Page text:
The OpenSSL Project has released new versions of its popular implementation of the Secure Sockets Layer (SSL) and Transport Layer Security (TLS) protocols to plug multiple security vulnerabilities.

According to a security advisory issued by the OpenSSL project, the vulnerabilities could allow malicious people to cause a denial-of-service or to gain system access.

All versions of OpenSSL up to and including 0.9.6j and 0.9.7b and all versions of SSLeay are affected. The project said any application that makes use of OpenSSL's ASN1 library to parse untrusted data was also susceptible.


Independent research firm Secunia has tagged a "highly critical" rating on the flaws.

ASN1, or Abstract Syntax Notation One is the language used to define the way data is transmitted across different communication systems. The OpenSSL Project said ASN1 encodings which are rejected by the parser because they are invalid may cause a deallocation of memory.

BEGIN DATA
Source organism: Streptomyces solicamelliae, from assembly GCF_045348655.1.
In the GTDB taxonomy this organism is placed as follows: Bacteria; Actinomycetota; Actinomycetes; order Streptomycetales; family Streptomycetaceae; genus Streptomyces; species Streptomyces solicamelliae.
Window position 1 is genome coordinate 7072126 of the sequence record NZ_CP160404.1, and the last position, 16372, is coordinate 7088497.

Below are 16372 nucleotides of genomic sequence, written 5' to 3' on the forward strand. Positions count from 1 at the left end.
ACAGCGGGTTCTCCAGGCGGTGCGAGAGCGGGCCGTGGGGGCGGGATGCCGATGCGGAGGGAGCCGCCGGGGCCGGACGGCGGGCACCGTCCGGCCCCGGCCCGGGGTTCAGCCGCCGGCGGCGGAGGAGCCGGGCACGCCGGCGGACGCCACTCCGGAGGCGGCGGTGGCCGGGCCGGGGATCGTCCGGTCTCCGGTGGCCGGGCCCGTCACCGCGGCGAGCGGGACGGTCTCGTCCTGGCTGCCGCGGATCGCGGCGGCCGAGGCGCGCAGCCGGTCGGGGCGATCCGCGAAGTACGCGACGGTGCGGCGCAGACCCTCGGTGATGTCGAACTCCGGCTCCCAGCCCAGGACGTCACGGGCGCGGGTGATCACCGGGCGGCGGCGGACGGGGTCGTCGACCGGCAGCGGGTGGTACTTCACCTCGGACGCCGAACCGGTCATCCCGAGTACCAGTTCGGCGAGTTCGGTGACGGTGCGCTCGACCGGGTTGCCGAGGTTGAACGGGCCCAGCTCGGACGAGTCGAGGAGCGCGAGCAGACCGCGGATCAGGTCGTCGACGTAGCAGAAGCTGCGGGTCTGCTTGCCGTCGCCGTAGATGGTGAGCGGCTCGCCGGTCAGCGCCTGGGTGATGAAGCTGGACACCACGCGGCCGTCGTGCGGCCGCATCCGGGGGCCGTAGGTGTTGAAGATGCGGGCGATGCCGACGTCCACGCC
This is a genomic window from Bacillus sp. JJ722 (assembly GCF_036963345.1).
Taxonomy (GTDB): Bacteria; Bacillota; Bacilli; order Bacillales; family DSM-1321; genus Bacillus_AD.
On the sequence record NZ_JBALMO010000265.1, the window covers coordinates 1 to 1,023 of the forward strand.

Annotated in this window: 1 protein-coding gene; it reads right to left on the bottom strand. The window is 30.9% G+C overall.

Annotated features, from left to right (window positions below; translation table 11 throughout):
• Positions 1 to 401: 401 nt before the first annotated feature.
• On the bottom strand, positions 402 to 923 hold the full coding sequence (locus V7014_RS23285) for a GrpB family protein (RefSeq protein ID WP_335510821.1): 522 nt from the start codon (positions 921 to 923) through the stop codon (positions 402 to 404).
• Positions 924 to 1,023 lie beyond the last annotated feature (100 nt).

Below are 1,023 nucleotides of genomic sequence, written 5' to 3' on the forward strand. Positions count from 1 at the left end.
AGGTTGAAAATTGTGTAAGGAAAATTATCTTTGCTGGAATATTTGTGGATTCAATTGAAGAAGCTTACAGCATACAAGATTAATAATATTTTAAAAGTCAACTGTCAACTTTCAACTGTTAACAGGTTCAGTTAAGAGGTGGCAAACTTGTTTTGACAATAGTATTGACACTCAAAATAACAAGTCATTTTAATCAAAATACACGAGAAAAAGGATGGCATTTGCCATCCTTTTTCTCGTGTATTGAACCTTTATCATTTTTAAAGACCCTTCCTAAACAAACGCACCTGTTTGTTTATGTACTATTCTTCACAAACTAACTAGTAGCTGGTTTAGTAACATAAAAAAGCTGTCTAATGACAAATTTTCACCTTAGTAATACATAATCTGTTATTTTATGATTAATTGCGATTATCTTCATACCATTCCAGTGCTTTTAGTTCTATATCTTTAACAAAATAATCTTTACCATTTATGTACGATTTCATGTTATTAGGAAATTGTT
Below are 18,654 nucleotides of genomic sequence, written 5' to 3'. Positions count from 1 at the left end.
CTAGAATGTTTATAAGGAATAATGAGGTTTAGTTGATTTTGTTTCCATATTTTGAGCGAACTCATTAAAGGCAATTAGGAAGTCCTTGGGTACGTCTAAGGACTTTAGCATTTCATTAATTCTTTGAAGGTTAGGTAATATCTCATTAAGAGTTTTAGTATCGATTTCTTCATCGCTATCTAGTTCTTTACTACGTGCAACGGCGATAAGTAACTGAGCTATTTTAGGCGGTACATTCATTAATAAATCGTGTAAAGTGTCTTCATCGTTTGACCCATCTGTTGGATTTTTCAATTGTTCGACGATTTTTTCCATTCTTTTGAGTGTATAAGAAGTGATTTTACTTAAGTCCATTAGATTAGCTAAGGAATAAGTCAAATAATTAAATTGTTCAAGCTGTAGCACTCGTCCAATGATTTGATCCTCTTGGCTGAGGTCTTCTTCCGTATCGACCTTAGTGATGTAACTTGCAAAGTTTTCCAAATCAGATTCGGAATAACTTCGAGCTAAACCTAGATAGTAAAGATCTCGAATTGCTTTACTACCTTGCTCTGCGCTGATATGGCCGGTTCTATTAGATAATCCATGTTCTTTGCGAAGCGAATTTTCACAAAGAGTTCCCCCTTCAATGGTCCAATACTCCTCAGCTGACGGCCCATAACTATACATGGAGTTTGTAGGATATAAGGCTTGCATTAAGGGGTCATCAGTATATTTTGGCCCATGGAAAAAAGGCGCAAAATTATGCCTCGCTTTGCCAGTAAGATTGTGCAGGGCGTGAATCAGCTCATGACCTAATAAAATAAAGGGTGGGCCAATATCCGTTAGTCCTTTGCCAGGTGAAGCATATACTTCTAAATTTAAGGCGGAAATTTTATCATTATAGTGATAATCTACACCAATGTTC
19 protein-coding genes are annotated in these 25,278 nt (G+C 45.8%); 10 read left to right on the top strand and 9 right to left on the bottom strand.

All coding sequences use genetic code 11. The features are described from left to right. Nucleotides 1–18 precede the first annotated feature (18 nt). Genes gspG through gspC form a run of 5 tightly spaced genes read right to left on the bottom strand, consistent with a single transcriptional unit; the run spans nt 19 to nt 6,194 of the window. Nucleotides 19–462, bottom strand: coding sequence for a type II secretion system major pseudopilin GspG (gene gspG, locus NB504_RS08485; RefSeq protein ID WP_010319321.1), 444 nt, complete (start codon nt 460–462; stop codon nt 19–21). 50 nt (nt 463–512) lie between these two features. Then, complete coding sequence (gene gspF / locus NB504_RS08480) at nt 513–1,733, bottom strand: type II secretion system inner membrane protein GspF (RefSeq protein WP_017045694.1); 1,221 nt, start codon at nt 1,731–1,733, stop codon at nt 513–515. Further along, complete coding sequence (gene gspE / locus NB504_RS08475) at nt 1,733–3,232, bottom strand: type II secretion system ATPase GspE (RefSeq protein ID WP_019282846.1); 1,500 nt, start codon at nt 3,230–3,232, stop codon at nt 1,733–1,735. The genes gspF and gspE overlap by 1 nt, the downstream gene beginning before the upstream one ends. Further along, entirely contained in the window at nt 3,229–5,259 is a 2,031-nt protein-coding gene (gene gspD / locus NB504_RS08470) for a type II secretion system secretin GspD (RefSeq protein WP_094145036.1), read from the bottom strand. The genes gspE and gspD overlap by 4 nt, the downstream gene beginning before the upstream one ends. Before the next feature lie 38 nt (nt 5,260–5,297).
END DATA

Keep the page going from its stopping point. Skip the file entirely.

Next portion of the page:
It is not yet known if this hole could be exploited to execute arbitrary code or merely to cause a denial-of-service.

The security holes were detected by the U.K.-based National Infrastructure Security Coordination Centre (NISCC) which prepared a test suite to check the operation of SSL/TLS software when presented with a wide range of malformed client certificates.

The Center's tests found that if OpenSSL was used in debug mode, an invalid public key in a certificate may cause the verify code to crash. This could also lead to a DoS against systems running in debug mode.

A separate error could also cause OpenSSL to parse and handle client certificates even when OpenSSL isn't configured to do this, the Project warned.

The OpenSSL Project is a collaborative effort to develop a commercial-grade and open-source toolkit implementing the Secure Sockets Layer (SSL v2/v3) and Transport Layer Security (TLS v1).